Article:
A Book on Spain Distorted by the Reviewers
,451 Interlude iii Spain. By Charles (Macmillan, Bs. 6d.) Reviewed by MICHAEL DF: LA BEDOYERE BLESS the soldier who wrote to
me the other day to say that he was' so revolted by the aecouta tit prance) s vain to tins pooh chat" he asked me to read it and write about it, lie wasn't the first remitr to make the same request and 1, for my • pare had noticed a number of reviews ol the book in the Pink Poses in which it was suggested that now at last Iranco was snown up--and shown up by a Right Catholic, a sympathiser with the Nationalists a nobleman, what not. 1 had long meant to get the book which apparently was not sent to Catholic papers for review ; but my latest soldier correspondent forced me to take akin I repeat that I bless him, for he has made me read one of the (Mesa human documents written during the war, and one impregnated on every page by the best tradition of Catholicity He has also enabled me to do my bit to refute the account .of this hook put over by a press' hostile to the Church and hostile to Spain. I, for one. was completely 'aken in. It is absolutely ridiculous to suggest that this book should he added to the anti-Franca books as a last confirma tory It is indeed critical, and Sr times severely critics ol Franco's egime. bus in s corneas that is quite opposite 'o the context of the usual Left propaganda DDONAL1.1".. a Belgian gentleman land this as d point to he noted: it is manifested in every page), was eying to make his was from Occupied Belgium, via France and Spain. to England Something went wrong, and he found himself fo• some months in the famouCarcei Modell in Barcelona and Co. some turthei months in the famous Miranda concentration camp. The book tells. of his extraordinary experiences in close prison contact with every kind of human being Everything and everyone is judged against a standard of an urbane and almost old-worlei, Christian culture. Love—the worn is really charity — Cot his fellow-man: that ability to mix with any human being, created in God's image. whirl marks a person whose inheritance and upbringing place him above class-consciousness: a discerning journalist's eye— these are the qualities which enable him to see infinitely deeper than any cheap partisan reporter such as he has been made out to he in the reviews I have sects.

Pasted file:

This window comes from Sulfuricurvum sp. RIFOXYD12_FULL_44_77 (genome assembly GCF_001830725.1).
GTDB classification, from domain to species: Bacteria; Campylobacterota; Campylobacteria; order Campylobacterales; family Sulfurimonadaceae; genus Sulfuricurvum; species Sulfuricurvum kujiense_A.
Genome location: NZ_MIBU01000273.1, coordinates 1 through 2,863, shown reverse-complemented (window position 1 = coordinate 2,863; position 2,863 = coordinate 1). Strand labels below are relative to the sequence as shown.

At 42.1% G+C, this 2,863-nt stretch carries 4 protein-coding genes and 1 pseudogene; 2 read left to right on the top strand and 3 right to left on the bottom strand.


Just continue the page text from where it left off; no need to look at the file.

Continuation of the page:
The intimate picture of Spain and Spaniards which emerges can best be summed up by saying that Spain is a mystery, incomprehensible to the nonSpaniard, a law unto itself which makes sheer nonsense ii interpreted by the Northern humanitarian enlightened secularist. It is to us in many respects a barbarous country, but in its cruelties its absurdities, its utter bureaucratic incompetence, its complete disregard for the opinion of others, its extraordinary and never-failing chivalry there is a grip somewhere on an ele mem of reality which has been lost sight of by our godless civilised efficiency. D'Ytiewatie is rightly horror-struck by the prostitution of .religion iii the Carcel Modelo,'but that prostitution is equally a L'prostitution of the very nationalism which in spine front is Spain, The Spaniard just docen't seem to see that you can't convert a man, whether to Christianity or the Franco regime by forcing him to partake in rit41 and ceremonial actions which in any case are accepted its part of the colour and drama of life. And if in this strange prison where old-world courtesy, graft, squalor. jesde with the machine-guns of the firing souads, spouting !heir lead here and there ac cording to the hazards of incompetent ollicialdom. there is much .to repel the foreign prisoner. (who is kindly given a grandstand seat, to watch it all and report on it later) the honest one. like r he ;author, has to admit that the Communists and the Anarchists share in Ili it own way he incredible sentiments of the Falangists They ate simply awaitine thei: turn, and there is no sense of injury anywhere. " What if Franco should ever prove tolerant and reosantsble I None dared conceive of such a horror. No more than that was needeu to spread black despair... . It IV.aS essential that the prison-ernes should open to the sound of rifle-fire, otherwise revo1uti0F1 wasn't worth the trouble"
-WEIS" page of this hook brings out the abSUrditf OT imagining that this Spain could be converted to a Pink gentility by the gentlemen responsible for the newspapers which hailed this hook as the linal aecouating of Franco. And crYilewallt: himself in his final paragraphs shows himself perhaps a rather sentimental idealist, hat his idealism is certainly not likely to appeal to the Editors of the New Statesman and the Tribune. Here is what he says: " There I met with, turn by turn, deeds of the purest heroism sire. most lonchmg charity, and outbreaks of the rimer appalling savagery. All of ivitich served to confirm rote in my view that for the misfortunes of modern Spain there is but one remedy: the midi:tonal monarchy. . . My one hope, at Ow conclusion of this book, is that this my testimony may have brought a gleam of truth biro the great drama. so that l 57511S' venture to imitate the little Royalist 'order at Barcelona, and repeat to the distracted race of men the ancient Gospel precept: ' Love one another ' " Somehow, I did not see these words quoted in any of the reviews ! D'Ydewale's " gleans of truth " was utterly distorted by those whose business it is to review a boots. and not to use a few passages here and there, wrenched out 'of their context. as a handle for cheap propaganda.